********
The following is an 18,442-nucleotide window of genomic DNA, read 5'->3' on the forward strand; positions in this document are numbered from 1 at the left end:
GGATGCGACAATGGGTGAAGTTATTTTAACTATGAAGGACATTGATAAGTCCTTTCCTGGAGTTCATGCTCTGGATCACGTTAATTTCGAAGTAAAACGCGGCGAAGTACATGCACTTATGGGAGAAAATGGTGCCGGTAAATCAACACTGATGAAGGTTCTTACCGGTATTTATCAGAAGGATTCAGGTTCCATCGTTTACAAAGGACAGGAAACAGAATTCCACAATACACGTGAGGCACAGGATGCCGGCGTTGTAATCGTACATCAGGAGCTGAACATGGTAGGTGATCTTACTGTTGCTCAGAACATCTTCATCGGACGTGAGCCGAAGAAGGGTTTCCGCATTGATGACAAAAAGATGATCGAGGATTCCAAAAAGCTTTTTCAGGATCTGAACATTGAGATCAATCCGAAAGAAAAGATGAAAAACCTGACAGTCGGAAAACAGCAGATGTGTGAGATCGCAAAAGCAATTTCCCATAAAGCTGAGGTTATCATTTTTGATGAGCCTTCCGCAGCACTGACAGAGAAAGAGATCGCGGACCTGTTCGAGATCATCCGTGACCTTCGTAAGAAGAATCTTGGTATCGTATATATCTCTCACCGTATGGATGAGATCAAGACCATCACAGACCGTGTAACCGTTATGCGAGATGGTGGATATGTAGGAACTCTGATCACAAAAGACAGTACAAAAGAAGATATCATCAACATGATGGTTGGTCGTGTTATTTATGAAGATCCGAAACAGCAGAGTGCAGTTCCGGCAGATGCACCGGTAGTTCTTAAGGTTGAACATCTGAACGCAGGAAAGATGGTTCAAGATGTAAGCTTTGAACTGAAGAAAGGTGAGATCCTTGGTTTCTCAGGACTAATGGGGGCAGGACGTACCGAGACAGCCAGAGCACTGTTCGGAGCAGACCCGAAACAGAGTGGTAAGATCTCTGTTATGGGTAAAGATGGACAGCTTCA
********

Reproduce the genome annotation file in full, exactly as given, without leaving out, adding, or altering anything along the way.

The following is an 18,442-nucleotide window of genomic DNA, read 5'->3' on the forward strand; positions in this document are numbered from 1 at the left end:
GGATGCGACAATGGGTGAAGTTATTTTAACTATGAAGGACATTGATAAGTCCTTTCCTGGAGTTCATGCTCTGGATCACGTTAATTTCGAAGTAAAACGCGGCGAAGTACATGCACTTATGGGAGAAAATGGTGCCGGTAAATCAACACTGATGAAGGTTCTTACCGGTATTTATCAGAAGGATTCAGGTTCCATCGTTTACAAAGGACAGGAAACAGAATTCCACAATACACGTGAGGCACAGGATGCCGGCGTTGTAATCGTACATCAGGAGCTGAACATGGTAGGTGATCTTACTGTTGCTCAGAACATCTTCATCGGACGTGAGCCGAAGAAGGGTTTCCGCATTGATGACAAAAAGATGATCGAGGATTCCAAAAAGCTTTTTCAGGATCTGAACATTGAGATCAATCCGAAAGAAAAGATGAAAAACCTGACAGTCGGAAAACAGCAGATGTGTGAGATCGCAAAAGCAATTTCCCATAAAGCTGAGGTTATCATTTTTGATGAGCCTTCCGCAGCACTGACAGAGAAAGAGATCGCGGACCTGTTCGAGATCATCCGTGACCTTCGTAAGAAGAATCTTGGTATCGTATATATCTCTCACCGTATGGATGAGATCAAGACCATCACAGACCGTGTAACCGTTATGCGAGATGGTGGATATGTAGGAACTCTGATCACAAAAGACAGTACAAAAGAAGATATCATCAACATGATGGTTGGTCGTGTTATTTATGAAGATCCGAAACAGCAGAGTGCAGTTCCGGCAGATGCACCGGTAGTTCTTAAGGTTGAACATCTGAACGCAGGAAAGATGGTTCAAGATGTAAGCTTTGAACTGAAGAAAGGTGAGATCCTTGGTTTCTCAGGACTAATGGGGGCAGGACGTACCGAGACAGCCAGAGCACTGTTCGGAGCAGACCCGAAACAGAGTGGTAAGATCTCTGTTATGGGTAAAGATGGACAGCTTCA